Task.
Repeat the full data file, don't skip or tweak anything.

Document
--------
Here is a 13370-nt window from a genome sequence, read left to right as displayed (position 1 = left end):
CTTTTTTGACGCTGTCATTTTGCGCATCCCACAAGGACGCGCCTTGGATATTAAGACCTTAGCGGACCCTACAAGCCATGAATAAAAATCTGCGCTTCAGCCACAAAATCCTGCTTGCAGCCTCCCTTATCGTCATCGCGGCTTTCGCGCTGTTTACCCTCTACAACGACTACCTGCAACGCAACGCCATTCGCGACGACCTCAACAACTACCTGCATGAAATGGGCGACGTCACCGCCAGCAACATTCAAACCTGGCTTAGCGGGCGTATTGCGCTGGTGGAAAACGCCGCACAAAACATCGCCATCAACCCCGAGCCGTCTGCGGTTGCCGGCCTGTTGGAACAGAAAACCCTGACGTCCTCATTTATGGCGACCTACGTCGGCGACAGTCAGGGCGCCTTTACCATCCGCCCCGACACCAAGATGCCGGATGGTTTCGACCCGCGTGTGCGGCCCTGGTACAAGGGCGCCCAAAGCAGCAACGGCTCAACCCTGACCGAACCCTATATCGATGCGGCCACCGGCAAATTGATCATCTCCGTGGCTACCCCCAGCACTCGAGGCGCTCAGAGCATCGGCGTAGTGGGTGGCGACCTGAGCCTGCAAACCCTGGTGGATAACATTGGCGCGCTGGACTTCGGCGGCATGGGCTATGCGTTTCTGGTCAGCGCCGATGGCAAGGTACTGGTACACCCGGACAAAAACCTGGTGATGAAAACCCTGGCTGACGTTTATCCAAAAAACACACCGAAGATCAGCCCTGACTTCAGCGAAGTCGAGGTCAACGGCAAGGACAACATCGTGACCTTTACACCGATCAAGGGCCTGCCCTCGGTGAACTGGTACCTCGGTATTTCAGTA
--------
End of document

Here is a 13370-nt window from a genome sequence, read left to right as displayed (position 1 = left end):
CTTTTTTGACGCTGTCATTTTGCGCATCCCACAAGGACGCGCCTTGGATATTAAGACCTTAGCGGACCCTACAAGCCATGAATAAAAATCTGCGCTTCAGCCACAAAATCCTGCTTGCAGCCTCCCTTATCGTCATCGCGGCTTTCGCGCTGTTTACCCTCTACAACGACTACCTGCAACGCAACGCCATTCGCGACGACCTCAACAACTACCTGCATGAAATGGGCGACGTCACCGCCAGCAACATTCAAACCTGGCTTAGCGGGCGTATTGCGCTGGTGGAAAACGCCGCACAAAACATCGCCATCAACCCCGAGCCGTCTGCGGTTGCCGGCCTGTTGGAACAGAAAACCCTGACGTCCTCATTTATGGCGACCTACGTCGGCGACAGTCAGGGCGCCTTTACCATCCGCCCCGACACCAAGATGCCGGATGGTTTCGACCCGCGTGTGCGGCCCTGGTACAAGGGCGCCCAAAGCAGCAACGGCTCAACCCTGACCGAACCCTATATCGATGCGGCCACCGGCAAATTGATCATCTCCGTGGCTACCCCCAGCACTCGAGGCGCTCAGAGCATCGGCGTAGTGGGTGGCGACCTGAGCCTGCAAACCCTGGTGGATAACATTGGCGCGCTGGACTTCGGCGGCATGGGCTATGCGTTTCTGGTCAGCGCCGATGGCAAGGTACTGGTACACCCGGACAAAAACCTGGTGATGAAAACCCTGGCTGACGTTTATCCAAAAAACACACCGAAGATCAGCCCTGACTTCAGCGAAGTCGAGGTCAACGGCAAGGACAACATCGTGACCTTTACACCGATCAAGGGCCTGCCCTCGGTGAACTGGTACCTCGGTATTTCAGTA